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LETTER TO EDITOR Table of Contents   
Year : 2009  |  Volume : 51  |  Issue : 3  |  Page : 225-226
Prescribing practices of clozapine in India: Results of a opinion survey of psychiatrists

1 Department of Psychiatry, Mental Health Foundation of India (PRERANA Charitable Trust), The University of Western Ontario, and Lawson Health Research Institute, London, Ontario, Canada
2 LTMG Hospital, University of Mumbai, Mumbai, India

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Date of Web Publication8-Sep-2009

How to cite this article:
Shrivastava A, Shah N. Prescribing practices of clozapine in India: Results of a opinion survey of psychiatrists. Indian J Psychiatry 2009;51:225-6

How to cite this URL:
Shrivastava A, Shah N. Prescribing practices of clozapine in India: Results of a opinion survey of psychiatrists. Indian J Psychiatry [serial online] 2009 [cited 2021 Sep 16];51:225-6. Available from:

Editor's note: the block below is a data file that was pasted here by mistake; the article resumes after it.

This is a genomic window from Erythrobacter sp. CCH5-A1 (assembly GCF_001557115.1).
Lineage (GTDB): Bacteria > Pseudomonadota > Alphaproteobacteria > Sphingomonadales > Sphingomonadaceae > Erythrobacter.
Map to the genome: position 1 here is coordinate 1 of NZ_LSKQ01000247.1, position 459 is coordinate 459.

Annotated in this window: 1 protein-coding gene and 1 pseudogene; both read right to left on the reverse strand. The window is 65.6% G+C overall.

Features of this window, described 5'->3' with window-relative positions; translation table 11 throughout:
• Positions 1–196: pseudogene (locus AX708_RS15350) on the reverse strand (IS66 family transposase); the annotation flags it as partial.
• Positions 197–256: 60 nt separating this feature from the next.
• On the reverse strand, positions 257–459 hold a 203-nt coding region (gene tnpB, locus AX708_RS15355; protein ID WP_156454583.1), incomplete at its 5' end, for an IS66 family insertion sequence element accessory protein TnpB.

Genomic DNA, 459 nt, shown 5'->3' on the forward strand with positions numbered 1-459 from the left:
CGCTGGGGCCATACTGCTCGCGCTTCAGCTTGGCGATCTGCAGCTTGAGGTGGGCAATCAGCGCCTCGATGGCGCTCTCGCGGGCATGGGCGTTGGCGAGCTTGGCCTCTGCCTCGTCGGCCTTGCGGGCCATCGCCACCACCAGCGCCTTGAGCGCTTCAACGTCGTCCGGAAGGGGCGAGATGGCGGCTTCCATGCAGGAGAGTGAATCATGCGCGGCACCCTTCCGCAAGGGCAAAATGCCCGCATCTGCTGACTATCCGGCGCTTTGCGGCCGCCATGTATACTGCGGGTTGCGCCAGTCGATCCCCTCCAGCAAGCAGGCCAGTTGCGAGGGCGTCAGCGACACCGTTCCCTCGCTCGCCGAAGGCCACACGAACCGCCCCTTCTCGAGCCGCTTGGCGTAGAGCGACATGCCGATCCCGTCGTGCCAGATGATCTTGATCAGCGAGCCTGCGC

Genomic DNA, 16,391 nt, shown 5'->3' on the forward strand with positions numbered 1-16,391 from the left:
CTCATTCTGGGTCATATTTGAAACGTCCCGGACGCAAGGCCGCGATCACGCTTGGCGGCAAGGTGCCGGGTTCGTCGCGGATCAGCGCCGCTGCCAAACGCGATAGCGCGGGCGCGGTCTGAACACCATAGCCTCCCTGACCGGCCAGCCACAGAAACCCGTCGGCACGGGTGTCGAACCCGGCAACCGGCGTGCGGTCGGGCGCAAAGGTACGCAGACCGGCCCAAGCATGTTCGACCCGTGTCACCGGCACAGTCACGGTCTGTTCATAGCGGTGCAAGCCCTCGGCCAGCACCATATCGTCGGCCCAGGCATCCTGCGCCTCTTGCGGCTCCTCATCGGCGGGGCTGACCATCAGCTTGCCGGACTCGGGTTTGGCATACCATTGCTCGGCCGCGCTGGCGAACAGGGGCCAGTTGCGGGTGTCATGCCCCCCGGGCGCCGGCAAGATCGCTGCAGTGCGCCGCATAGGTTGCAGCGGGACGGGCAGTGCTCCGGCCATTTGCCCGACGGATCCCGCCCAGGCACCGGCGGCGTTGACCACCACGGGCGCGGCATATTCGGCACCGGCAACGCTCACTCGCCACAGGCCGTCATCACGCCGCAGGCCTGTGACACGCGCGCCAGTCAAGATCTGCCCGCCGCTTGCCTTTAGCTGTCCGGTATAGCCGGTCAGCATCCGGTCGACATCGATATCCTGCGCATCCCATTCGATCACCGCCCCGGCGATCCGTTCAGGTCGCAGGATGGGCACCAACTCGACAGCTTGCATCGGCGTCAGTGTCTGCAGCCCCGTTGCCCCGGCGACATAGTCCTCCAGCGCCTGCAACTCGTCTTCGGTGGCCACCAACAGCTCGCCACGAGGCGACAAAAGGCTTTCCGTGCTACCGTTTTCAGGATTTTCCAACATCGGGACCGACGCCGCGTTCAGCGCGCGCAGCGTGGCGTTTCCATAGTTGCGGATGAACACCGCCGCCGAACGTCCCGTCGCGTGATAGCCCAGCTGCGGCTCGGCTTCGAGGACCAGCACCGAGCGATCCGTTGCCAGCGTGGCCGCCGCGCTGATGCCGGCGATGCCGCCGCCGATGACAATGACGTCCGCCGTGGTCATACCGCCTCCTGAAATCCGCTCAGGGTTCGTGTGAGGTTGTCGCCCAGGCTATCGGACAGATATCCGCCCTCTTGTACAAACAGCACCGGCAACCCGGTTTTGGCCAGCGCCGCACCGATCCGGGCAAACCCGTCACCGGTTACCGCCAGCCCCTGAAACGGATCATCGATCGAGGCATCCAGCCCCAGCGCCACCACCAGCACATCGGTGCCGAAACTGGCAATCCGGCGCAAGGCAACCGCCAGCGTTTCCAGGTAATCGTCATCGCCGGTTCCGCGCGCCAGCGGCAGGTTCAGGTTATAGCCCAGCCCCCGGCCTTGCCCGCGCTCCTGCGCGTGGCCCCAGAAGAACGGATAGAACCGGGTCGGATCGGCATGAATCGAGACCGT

Clozapine has emerged as a gold standard for treatment resistant schizophrenia. It is also effective in a variety of clinical conditions. It is additionally approved for suicide in schizophrenia. However practice of clozapine therapy is complex due to its side effect profile, need for regular blood monitoring, continued clinical monitoring and requirements of logistical support system for the same. Indian conditions are diverse not only socio-economically but also in pattern of prescribing. Practice of psychiatry in India is therefore challenging. Internationally clozapine is a centrally monitored and guided therapy involving a number of agencies. The present report attempts to examine prescribing and monitoring practices of clozapine in Indian context.

Clozapine is an atypical antipsychotic, which is credited to have the distinction of bringing in the second revolution in psychopharmacology. It has been main focus of management for treatment-resistant schizophrenia. It has also provided a probe for the biological mechanism of schizophrenia. Many patients became functional with clozapine therapy and have returned to college and work. [1]

After several deaths due to agranulocytosis, the drug was approved with a condition of stringent blood monitoring, and this practice is strictly adhered to in each and every western countries.